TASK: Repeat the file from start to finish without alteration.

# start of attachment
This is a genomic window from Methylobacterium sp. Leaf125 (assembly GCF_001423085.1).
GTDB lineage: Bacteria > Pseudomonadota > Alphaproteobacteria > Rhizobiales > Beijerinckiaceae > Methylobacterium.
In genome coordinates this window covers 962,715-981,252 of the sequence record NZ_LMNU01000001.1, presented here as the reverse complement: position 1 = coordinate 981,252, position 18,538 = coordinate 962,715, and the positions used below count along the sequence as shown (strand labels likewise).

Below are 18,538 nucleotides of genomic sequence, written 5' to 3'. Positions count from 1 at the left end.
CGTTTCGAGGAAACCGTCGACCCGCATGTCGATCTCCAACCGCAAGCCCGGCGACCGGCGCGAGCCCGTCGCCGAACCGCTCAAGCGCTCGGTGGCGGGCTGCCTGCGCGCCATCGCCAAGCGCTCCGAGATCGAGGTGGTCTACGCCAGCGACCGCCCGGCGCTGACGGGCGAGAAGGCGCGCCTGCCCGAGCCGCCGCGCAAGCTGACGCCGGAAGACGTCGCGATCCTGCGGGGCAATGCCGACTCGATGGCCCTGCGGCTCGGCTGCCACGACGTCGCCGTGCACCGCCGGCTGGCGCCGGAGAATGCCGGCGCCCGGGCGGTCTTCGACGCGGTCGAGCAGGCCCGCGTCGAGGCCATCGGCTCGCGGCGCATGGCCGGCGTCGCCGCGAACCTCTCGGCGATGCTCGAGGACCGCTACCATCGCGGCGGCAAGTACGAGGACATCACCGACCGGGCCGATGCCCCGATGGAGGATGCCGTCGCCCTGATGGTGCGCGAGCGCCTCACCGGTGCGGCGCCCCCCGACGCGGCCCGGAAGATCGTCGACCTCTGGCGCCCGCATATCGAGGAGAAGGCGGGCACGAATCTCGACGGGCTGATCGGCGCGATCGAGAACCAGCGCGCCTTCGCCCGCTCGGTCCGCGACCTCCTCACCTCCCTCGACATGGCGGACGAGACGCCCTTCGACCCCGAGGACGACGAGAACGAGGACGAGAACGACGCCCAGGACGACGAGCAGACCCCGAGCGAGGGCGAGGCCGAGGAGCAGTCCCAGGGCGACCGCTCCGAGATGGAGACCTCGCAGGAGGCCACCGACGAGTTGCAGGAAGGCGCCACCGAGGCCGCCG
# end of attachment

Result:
This is a genomic window from Methylobacterium sp. Leaf125 (assembly GCF_001423085.1).
GTDB lineage: Bacteria > Pseudomonadota > Alphaproteobacteria > Rhizobiales > Beijerinckiaceae > Methylobacterium.
In genome coordinates this window covers 962,715-981,252 of the sequence record NZ_LMNU01000001.1, presented here as the reverse complement: position 1 = coordinate 981,252, position 18,538 = coordinate 962,715, and the positions used below count along the sequence as shown (strand labels likewise).

Below are 18,538 nucleotides of genomic sequence, written 5' to 3'. Positions count from 1 at the left end.
CGTTTCGAGGAAACCGTCGACCCGCATGTCGATCTCCAACCGCAAGCCCGGCGACCGGCGCGAGCCCGTCGCCGAACCGCTCAAGCGCTCGGTGGCGGGCTGCCTGCGCGCCATCGCCAAGCGCTCCGAGATCGAGGTGGTCTACGCCAGCGACCGCCCGGCGCTGACGGGCGAGAAGGCGCGCCTGCCCGAGCCGCCGCGCAAGCTGACGCCGGAAGACGTCGCGATCCTGCGGGGCAATGCCGACTCGATGGCCCTGCGGCTCGGCTGCCACGACGTCGCCGTGCACCGCCGGCTGGCGCCGGAGAATGCCGGCGCCCGGGCGGTCTTCGACGCGGTCGAGCAGGCCCGCGTCGAGGCCATCGGCTCGCGGCGCATGGCCGGCGTCGCCGCGAACCTCTCGGCGATGCTCGAGGACCGCTACCATCGCGGCGGCAAGTACGAGGACATCACCGACCGGGCCGATGCCCCGATGGAGGATGCCGTCGCCCTGATGGTGCGCGAGCGCCTCACCGGTGCGGCGCCCCCCGACGCGGCCCGGAAGATCGTCGACCTCTGGCGCCCGCATATCGAGGAGAAGGCGGGCACGAATCTCGACGGGCTGATCGGCGCGATCGAGAACCAGCGCGCCTTCGCCCGCTCGGTCCGCGACCTCCTCACCTCCCTCGACATGGCGGACGAGACGCCCTTCGACCCCGAGGACGACGAGAACGAGGACGAGAACGACGCCCAGGACGACGAGCAGACCCCGAGCGAGGGCGAGGCCGAGGAGCAGTCCCAGGGCGACCGCTCCGAGATGGAGACCTCGCAGGAGGCCACCGACGAGTTGCAGGAAGGCGCCACCGAGGCCGCCG